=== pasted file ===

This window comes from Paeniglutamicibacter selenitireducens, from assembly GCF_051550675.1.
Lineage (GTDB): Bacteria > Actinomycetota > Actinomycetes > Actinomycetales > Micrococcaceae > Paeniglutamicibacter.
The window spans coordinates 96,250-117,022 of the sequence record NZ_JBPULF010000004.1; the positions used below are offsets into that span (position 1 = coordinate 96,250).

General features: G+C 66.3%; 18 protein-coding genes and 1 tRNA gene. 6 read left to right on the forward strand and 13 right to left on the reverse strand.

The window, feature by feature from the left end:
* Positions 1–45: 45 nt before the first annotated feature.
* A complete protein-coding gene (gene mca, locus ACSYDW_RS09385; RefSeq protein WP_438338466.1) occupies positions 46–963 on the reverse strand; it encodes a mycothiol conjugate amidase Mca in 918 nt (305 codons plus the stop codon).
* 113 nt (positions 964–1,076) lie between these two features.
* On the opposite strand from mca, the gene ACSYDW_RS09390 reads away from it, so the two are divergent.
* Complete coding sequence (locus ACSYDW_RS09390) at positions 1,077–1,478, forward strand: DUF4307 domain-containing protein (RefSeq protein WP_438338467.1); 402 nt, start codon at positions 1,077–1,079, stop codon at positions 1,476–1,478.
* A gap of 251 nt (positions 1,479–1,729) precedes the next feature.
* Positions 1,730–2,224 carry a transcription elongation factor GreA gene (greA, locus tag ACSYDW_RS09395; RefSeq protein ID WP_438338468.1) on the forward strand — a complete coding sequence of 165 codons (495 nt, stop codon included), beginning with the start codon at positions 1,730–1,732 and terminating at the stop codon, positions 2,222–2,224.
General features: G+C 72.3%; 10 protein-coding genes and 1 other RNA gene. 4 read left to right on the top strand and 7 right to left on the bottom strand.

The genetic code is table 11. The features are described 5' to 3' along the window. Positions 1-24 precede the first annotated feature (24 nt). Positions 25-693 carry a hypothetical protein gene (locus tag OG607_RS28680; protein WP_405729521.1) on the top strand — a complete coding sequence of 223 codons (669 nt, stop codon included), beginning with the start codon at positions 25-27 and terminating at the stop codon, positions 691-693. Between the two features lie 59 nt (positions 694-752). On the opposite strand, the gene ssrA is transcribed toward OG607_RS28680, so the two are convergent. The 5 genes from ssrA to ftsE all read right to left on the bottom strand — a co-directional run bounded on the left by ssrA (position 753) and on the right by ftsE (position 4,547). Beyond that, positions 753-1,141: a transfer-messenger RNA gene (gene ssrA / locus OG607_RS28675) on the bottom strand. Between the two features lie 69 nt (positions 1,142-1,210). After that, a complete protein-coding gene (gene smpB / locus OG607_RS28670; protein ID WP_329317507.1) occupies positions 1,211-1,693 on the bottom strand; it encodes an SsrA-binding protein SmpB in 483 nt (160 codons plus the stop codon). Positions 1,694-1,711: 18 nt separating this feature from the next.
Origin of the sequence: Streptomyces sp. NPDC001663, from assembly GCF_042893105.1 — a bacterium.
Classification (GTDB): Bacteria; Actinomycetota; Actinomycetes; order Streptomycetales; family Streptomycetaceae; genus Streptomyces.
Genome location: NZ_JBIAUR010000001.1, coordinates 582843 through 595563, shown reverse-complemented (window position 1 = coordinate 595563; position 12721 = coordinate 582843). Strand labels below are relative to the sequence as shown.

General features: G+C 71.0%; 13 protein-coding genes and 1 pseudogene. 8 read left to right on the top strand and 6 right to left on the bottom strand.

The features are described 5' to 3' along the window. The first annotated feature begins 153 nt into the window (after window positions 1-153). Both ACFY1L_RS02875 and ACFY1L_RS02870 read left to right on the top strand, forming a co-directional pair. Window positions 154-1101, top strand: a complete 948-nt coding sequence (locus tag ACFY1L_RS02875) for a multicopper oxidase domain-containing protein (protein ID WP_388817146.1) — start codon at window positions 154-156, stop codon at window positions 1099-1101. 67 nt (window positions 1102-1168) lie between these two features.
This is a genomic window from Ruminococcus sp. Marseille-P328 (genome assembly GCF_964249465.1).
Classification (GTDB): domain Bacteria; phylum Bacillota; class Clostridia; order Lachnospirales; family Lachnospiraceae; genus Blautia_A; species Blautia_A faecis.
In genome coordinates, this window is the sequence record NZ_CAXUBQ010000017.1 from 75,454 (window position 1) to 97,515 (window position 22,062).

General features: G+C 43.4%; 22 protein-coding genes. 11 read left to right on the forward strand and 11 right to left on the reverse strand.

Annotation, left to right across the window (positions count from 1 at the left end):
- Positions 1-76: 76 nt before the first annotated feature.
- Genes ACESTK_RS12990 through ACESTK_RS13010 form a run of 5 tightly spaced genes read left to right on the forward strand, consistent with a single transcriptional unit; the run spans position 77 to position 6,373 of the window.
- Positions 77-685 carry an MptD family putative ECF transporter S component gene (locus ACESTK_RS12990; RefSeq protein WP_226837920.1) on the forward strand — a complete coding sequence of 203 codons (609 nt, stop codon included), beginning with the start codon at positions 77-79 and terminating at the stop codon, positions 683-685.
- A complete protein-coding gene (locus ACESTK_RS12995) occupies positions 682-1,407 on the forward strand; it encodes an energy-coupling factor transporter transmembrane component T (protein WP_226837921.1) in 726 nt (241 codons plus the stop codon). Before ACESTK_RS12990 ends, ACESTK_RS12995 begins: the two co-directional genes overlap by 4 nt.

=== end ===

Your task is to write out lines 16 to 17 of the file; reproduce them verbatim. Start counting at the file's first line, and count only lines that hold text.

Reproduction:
Classification (GTDB): Bacteria; Actinomycetota; Actinomycetes; order Streptomycetales; family Streptomycetaceae; genus Streptomyces.
Genome location: NZ_JBIAUR010000001.1, coordinates 582843 through 595563, shown reverse-complemented (window position 1 = coordinate 595563; position 12721 = coordinate 582843). Strand labels below are relative to the sequence as shown.